Inheritance Interference – A New Cause of Action
by Stephan Mihalovits
Hark! Manna for litigants! Passed down from the California Court of Appeal this month, Beckwith v. Dahl recognizes a new civil claim: Intentional Interference with an Expected Inheritance (“IIEI”).
Recognized in half the states, IIEI provides a remedy for certain prospective legatees. Guided by policy, the Court stated:
“For every wrong there is a remedy … we cannot let the difficulties of adjudication frustrate the principle that there be a remedy for every substantial wrong.” Thus, the Court held that, if a defendant, by wrongful means over the person whose property is devised by the will, interferes with plaintiff’s expected inheritance so that plaintiff is not able to contest the interference in probate court, the plaintiff is now afforded a civil claim for this interference.
The facts in the case sound like TV drama. Marc MacGinnis and Brent Beckwith were in a long-time relationship before MacGinnis was diagnosed with lung cancer. MacGinnis prepared a will splitting his property equally between Beckwith and MacGinnis’s sister Susan Dahl, but never printed or signed the will. In the hospital, MacGinnis asked Beckwith to bring him the will to sign, but Beckwith couldn’t find it. MacGinnis told him to create a new will with the same terms to sign.
Beckwith told Dahl the plan, who told Beckwith not to have her brother sign, and that she would prepare an estate instead. Beckwith followed her instructions, but MacGinnis then died without any will or estate in place.
Dahl opened the case in probate and was made administrator. Beckwith was ruled to have no standing to contest in probate court, and Dahl received the entire inheritance. Beckwith brought civil claims against Dahl for inheritance interference and fraud. After recognizing the new tort, the Court remanded the case to allow Beckwith to plead the tort’s five elements.
To state a cause of action for intentional interference with an expected inheritance, the Court stated the plaintiff must prove five elements:
- The plaintiff had some expectation of receiving an inheritance;
- It is reasonably certain he would have received the inheritance if not for the defendant’s interference;
- The defendant had knowledge of the plaintiff’s expectancy and took deliberate action to interfere;
- The defendant interfered through independently tortious means, such as by fraud, duress, or undue influence against the testator (not the plaintiff);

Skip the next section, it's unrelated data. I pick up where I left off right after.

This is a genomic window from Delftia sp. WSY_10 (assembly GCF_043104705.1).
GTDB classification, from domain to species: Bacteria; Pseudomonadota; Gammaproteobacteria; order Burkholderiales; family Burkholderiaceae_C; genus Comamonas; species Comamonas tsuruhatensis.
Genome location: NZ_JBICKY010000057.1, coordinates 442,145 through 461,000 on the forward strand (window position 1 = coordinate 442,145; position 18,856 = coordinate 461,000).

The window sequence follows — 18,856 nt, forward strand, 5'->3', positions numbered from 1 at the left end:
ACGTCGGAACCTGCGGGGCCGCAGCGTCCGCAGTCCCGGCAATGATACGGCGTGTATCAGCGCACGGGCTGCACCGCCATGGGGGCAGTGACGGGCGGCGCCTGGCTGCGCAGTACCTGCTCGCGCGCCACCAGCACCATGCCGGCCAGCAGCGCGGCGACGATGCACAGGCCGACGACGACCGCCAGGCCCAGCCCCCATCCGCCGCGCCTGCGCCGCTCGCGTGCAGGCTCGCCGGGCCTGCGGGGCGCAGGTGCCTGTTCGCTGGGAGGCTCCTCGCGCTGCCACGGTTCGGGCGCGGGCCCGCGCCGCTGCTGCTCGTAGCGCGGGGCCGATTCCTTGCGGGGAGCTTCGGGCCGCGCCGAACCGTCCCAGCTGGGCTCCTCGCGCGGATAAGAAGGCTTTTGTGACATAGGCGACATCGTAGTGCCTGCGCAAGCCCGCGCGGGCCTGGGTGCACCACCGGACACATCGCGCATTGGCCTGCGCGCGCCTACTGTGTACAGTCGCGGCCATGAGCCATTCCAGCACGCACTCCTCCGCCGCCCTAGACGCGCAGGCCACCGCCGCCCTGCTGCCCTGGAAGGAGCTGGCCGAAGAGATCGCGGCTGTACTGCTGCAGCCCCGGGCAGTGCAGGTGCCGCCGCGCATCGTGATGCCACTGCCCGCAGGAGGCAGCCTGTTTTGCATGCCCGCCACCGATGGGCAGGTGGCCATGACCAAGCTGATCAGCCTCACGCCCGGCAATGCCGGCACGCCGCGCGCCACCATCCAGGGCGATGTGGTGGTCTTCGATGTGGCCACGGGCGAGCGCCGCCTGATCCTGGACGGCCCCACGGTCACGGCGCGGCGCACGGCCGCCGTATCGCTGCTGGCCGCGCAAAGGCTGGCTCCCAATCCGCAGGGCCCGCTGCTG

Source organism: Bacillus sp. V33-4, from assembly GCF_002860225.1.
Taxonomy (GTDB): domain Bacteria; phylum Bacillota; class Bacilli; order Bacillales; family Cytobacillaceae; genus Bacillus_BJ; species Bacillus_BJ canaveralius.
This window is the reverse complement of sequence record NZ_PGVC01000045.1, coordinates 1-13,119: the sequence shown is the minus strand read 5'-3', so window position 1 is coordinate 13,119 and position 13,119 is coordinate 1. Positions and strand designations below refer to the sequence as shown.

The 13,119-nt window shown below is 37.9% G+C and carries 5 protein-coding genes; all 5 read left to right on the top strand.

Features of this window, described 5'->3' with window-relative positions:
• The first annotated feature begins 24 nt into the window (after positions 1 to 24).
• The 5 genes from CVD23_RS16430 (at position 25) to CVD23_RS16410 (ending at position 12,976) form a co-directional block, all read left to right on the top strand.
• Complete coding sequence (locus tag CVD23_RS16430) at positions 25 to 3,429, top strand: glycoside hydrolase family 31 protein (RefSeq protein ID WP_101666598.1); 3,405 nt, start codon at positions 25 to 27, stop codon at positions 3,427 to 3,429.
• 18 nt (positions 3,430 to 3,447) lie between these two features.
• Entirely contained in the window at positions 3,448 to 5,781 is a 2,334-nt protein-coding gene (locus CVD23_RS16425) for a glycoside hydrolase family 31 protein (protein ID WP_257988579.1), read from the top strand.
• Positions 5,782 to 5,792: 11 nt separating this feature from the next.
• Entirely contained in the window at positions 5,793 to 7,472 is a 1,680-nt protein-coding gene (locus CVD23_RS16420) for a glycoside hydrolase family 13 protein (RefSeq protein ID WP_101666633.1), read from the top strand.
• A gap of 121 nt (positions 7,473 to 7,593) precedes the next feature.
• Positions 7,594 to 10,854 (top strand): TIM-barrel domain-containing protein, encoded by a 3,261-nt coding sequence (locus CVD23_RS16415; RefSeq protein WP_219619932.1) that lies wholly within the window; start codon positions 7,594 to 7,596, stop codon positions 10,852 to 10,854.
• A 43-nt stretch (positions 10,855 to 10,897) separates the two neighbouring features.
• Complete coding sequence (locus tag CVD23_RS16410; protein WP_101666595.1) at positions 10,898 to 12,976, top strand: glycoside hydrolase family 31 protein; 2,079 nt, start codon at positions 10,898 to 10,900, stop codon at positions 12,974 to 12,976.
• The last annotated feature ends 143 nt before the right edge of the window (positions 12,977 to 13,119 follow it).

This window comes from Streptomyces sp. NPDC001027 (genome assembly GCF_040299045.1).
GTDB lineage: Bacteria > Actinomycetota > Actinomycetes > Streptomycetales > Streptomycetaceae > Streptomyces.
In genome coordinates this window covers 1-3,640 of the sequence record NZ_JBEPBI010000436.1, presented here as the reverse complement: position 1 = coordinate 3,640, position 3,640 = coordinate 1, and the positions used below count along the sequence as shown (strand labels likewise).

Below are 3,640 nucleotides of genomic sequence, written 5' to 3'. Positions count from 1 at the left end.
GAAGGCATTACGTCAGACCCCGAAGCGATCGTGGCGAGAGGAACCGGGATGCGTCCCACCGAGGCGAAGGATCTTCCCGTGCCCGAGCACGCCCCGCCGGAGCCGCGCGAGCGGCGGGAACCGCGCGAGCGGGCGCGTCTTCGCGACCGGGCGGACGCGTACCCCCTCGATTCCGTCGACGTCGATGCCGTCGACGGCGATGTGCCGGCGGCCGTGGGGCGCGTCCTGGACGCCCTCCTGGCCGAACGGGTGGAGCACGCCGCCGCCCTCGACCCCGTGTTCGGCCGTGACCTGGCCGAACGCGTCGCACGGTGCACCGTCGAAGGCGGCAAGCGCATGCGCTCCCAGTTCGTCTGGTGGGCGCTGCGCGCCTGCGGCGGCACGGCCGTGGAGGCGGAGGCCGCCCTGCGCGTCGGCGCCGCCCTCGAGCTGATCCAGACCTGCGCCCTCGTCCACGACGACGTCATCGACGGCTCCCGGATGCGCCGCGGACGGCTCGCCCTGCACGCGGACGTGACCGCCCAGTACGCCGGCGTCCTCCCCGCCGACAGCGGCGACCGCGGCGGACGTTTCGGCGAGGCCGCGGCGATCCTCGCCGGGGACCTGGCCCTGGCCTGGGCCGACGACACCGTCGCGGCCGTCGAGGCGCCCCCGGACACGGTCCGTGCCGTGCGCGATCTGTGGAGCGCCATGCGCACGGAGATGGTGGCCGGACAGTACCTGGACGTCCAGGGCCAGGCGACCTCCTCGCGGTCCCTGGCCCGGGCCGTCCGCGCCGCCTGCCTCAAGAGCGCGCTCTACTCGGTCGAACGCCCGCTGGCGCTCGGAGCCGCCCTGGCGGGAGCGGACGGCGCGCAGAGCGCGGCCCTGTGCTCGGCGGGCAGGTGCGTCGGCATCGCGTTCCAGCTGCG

- The plaintiff was damaged by the interference.
The Narrow Scope of the IIEI Claim
The Court emphasized limitations of the claim.
The plaintiff must show a reasonable certainty he would have received the inheritance. The expectancy cannot be speculative, as shown by case law dismissing claims for interference with sports betting or acquiring government permits.
The Court also emphasized its concern for undercutting the probate courts, noting the probate system was created to protect a decedent’s testamentary intent by imposing stringent requirements on a will contest. A party with standing should contest there and should not be permitted a second challenge in civil court.
A party without standing in probate court may be permitted to state a claim for inheritance interference, but the plaintiff must show he lacks an adequate probate remedy because of the defendant’s interference.
Finally, the Court emphasized the limitation that the plaintiff must show the defendant committed a tortious act against the testator (in this case MacGinnis), not the plaintiff.
The plaintiff already has claims for torts committed against him. For example, in Beckwith, the Court held Beckwith adequately stated a claim for fraud against Dahl, based on the claim she told him she would prepare an estate and instructed him not to have MacGinnis sign the will. The Court stated that providing an additional claim (IIEI) for this same conduct would be “unnecessary and superfluous.”
In sum, the new tort provides that a plaintiff may recover where a defendant’s wrongful conduct induced or caused the testator to take some action that deprived the plaintiff of his expected inheritance. However the Court in Beckwith only remanded the case to allow Beckwith the opportunity to state a claim. The elements were made clear. The next step is for the Court to illustrate how the claim can be adequately pleaded.
Stephan Mihalovits is a Business and Civil Litigation Attorney. Contact him via e-mail: firstname.lastname@example.org.